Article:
Bowfishing Estuaries and Back Bays

Taking Fish with a Bow Instinctively with Eva Shockey

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Learning about Bowfishing with Eva Shockey

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Editor’s Note: Eva Shockey, well-known outdoors woman, has traveled all over the world taking big game animals with bows and rifles. But she never had hunted fish until a couple of years ago when she tried bowfishing at Lake Guntersville in north Alabama. Lake Guntersville was selected for a bowfishing tournament due to the large number of carp, gar, drum and catfish living there. During the summer months, when most hunting seasons are closed, bowfishing is a fun way to get outdoors and hunt fish.

I’ve been bowhunting for a long time, but I didn’t take the sport seriously until about 7-years ago. My dad, Jim Shockey, is the person who really got me into bowhunting. When I was a youngster, my mom, Louise, always bought my brother, Branlin, and myself all our Christmas gifts. But when I was about 4- or 5-years old, my dad decided that he would buy all of us the Christmas presents he wanted to buy. That first year Dad got Branlin and me each beautiful blue-and-white youth recurve bows. I shot that little bow for years and years, but when I got into high school, I didn’t shoot my bow very much. Once I started getting more and more into hunting, I began shooting the bow again, because I liked the challenge of getting close to the animals and taking them with my bow. Bowhunting made me feel more in touch with the actual hunting process. I continued to get more and more into bowhunting. Now, I’ve reached a point in my hunting career where I’m totally obsessed with bowhunting.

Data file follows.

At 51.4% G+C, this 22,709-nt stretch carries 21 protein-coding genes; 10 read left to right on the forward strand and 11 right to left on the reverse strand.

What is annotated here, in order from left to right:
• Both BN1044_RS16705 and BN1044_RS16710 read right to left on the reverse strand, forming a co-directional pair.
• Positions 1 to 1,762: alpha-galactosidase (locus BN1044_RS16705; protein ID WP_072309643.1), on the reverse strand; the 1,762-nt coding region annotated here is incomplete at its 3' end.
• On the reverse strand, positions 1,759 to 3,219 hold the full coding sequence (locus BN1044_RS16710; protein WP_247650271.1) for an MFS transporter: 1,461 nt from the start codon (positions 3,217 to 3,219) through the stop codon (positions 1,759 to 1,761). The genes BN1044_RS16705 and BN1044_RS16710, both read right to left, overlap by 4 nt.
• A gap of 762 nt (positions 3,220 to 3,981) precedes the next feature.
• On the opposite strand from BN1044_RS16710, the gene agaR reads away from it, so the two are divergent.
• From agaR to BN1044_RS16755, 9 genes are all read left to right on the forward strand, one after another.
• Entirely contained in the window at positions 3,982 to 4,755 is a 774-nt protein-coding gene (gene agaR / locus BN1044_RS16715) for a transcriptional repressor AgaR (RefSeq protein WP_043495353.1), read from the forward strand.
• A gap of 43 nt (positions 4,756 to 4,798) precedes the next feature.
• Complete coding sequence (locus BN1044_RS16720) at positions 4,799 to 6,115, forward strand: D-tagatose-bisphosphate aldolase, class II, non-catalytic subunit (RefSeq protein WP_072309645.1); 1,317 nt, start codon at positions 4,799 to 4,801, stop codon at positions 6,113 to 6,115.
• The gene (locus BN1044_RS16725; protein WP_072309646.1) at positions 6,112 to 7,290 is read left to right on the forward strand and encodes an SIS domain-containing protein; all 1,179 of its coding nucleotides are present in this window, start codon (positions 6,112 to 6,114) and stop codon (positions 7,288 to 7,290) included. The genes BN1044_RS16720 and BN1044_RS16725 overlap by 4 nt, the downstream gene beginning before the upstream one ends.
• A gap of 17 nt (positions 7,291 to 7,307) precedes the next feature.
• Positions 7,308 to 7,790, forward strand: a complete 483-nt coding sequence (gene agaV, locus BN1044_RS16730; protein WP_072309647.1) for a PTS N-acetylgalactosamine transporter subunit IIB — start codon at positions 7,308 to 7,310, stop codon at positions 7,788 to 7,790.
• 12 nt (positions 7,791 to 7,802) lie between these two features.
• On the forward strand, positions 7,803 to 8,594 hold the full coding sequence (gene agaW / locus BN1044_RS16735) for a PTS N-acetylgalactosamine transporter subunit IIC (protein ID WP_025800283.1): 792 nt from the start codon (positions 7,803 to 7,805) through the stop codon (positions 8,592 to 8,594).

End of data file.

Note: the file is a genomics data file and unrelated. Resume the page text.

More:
When I first accepted the invitation to go bowfishing on Alabama’s Lake Guntersville, I didn’t understand how big the sport of bowfishing was. At this one tournament alone, 83 teams of three to four bowhunters per team came from all over the United States to compete. Since bowfishermen participate in their sport primarily after dark and leave the lake at night or just after daylight, rarely will you see a group of them during daylight hours. To me, the sport of bowfishing is kind of underground, even though many people all over the United States participate in it. In some way, I’ve been in the outdoor industry for most of my life. I can’t believe I haven’t known anything about bowfishing.

When I arrived at Lake Guntersville and saw all the boats with floodlights mounted above raised shooting platforms and realized that many of the boats were airboats or had some type of fans on the backs of them, I was completely blown away. I wasn’t really sure what bowfishing would be like. I discovered that bowfishing was completely opposite to other forms of fishing and was exciting and loud. I didn’t have to sit still, and I could enjoy being with the people I was bowfishing with and laugh, talk, listen to stereo music and compete with them to see who could shoot the most rough fish.

To learn more about bowfishing, go to John E. Phillips’ book “The Bowfishing Bible” at

Tomorrow: Taking Fish with a Bow Instinctively with Eva Shockey

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